How You Can Buy Prepping Supplies Tax Free!


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I have to admit that when I stumbled across this idea, I couldn’t believe that I hadn’t thought about it before now.

If you’re like most preppers, you probably don’t have endless resources when it comes to stockpiling prepping supplies. Oftentimes, as preppers, we go without the certain things that other people buy so that we can prepare for emergencies.

Well, I’m about to tell you how you can buy some of your prepping supplies tax free in the United States!

Here’s How Simple It Is!

Most employers allow their employees to have a certain amount of money from each paycheck deposited into what is called a Flexible Spending Account (FSA). This money can be used to pay for qualifying out-of-pocket health care costs.

Here’s the kicker, let’s say that you elect to have the maximum of $2,600 withheld from your paychecks over the course of the year and deposited into your FSA. It isn’t taxed so if you have $2,600 in Flexible Spending Money, you can spend that entire amount on your out-of-pocket medical expenses without Uncle Sam getting his slice of the pie.

There’s Always a Catch

Before you think I’m advocating that you try to use your FSA money for things like backpacks and camping gear, you need to keep something in mind. The caveat Uncle Sam puts on the FSA program is that in order for him not to tax you on the money you contribute to the account, the money must be spent on qualifying out-of-pocket health care expenses.

When most people think about FSA spending, they think of things like paying for doctor visit co-payments and medications. What they don’t realize is that there are certain things that may qualify for FSA spending that can be put back with your emergency preparedness supplies.

The main things that come to mind are first aid supplies and both prescription and over-the-counter medications but the list is actually quite long.

Let’s Keep Things in Perspective

One of the tricky things about FSA’s is that you have to tell your employer before the calendar year how much you want to contribute to the plan. Essentially, you’re making a guess about what your out-of-pocket health care costs for the year will be.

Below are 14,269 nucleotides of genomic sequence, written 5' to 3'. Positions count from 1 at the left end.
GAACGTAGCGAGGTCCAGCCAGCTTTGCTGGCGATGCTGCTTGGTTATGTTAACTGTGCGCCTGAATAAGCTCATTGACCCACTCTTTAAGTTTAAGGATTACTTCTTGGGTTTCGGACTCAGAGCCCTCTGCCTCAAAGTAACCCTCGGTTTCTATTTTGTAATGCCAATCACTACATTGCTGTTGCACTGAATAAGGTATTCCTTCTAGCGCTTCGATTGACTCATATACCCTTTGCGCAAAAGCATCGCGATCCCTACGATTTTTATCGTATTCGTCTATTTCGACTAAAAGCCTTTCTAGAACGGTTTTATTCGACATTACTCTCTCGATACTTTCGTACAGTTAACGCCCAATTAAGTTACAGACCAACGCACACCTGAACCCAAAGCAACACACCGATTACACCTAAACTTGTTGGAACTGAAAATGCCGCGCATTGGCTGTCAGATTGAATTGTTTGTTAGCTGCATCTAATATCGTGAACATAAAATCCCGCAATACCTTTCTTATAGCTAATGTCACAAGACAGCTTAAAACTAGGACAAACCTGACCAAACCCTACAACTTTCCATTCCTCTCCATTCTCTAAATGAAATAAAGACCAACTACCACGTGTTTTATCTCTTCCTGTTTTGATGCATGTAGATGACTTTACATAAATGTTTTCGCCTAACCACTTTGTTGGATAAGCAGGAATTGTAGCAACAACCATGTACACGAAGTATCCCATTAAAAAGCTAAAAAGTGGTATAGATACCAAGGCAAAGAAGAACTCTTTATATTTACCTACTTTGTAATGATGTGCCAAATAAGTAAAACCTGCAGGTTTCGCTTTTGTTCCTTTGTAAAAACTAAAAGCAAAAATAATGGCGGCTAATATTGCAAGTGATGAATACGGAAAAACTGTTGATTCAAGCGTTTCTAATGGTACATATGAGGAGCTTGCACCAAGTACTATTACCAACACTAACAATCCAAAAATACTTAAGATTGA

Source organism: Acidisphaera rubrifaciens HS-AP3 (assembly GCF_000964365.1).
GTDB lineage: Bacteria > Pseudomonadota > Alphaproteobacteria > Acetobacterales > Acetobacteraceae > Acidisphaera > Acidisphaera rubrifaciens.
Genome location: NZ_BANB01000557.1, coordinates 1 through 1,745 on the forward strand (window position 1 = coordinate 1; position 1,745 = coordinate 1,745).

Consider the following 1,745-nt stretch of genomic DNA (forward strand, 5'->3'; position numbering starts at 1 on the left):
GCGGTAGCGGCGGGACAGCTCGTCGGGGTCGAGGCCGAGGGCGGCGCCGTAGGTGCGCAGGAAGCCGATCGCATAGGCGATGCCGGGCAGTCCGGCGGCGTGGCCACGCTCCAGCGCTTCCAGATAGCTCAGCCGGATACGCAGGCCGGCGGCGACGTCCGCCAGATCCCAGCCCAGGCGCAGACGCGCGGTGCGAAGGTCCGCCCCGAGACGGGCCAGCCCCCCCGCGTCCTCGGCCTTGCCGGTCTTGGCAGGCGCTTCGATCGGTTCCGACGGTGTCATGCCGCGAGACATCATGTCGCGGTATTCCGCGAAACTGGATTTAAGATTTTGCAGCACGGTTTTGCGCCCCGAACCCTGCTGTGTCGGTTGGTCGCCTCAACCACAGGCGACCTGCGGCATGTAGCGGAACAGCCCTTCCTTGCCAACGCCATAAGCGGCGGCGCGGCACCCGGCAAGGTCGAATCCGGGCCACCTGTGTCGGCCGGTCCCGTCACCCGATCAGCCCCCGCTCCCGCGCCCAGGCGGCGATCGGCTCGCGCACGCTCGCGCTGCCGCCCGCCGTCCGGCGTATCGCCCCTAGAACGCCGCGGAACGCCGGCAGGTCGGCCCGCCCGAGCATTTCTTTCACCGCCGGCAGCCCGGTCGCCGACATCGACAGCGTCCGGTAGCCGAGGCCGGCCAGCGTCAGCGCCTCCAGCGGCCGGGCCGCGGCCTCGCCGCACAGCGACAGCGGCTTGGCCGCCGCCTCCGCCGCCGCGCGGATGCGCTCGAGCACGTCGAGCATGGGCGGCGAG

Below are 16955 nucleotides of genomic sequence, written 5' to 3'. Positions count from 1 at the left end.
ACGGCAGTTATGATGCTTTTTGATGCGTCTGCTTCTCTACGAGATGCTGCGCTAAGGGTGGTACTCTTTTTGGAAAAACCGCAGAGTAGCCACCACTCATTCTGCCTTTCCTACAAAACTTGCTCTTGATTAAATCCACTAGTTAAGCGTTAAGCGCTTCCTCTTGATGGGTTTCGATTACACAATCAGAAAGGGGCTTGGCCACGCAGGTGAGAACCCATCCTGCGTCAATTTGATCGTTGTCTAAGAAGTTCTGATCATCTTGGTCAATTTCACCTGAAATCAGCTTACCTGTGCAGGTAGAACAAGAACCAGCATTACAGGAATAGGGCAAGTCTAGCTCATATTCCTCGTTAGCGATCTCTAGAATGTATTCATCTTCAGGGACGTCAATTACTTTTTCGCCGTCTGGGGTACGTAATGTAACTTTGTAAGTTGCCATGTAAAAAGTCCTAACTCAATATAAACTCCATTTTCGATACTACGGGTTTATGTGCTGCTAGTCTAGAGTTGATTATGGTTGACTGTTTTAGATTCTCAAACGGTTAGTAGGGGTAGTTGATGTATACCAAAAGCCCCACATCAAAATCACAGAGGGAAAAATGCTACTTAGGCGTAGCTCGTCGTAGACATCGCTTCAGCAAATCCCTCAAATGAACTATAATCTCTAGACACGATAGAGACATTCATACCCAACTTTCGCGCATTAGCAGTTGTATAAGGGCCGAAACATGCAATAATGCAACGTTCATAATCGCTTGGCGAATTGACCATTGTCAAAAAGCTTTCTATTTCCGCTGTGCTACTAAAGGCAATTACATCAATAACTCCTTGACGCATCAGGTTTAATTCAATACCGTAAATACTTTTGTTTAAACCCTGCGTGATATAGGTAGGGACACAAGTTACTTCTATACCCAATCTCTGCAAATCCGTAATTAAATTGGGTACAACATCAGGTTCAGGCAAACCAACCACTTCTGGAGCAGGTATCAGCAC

If you end up having a good year and you don’t have a lot of out-of-pocket expenses, you’ll lose the money you contributed to your FSA if you don’t spend it. Unfortunately, it’s a use it or lose it kind of program.

Many people find themselves worrying how they’ll spend their leftover FSA money at the end of the year so they don’t lose the money.

My suggestion to you is to check with your employer to see exactly what your plan allows you to spend money on and buy items that you think you’ll use or may need to use.

I’m certainly not a tax expert so you should check with one first but in my way of thinking, I don’t believe you would be doing anything fishy by doing this. You’re spending your money on heath care products that your insurance company won’t pay for. That’s what the plan is intended for.

If you look over the list of approved items closely, you’ll probably be able to purchase quite a few items that you can put back for a rainy day and the money you spend will all be money that you earned that never got taxed!

A Bit of an Afterthought

It just dawned on me that I live in a state that doesn’t have sales tax. If you live in a state that does have sales tax, you’ll pay this on the items that you purchase but you won’t pay any state or federal taxes on the income that you had deposited into your FSA.

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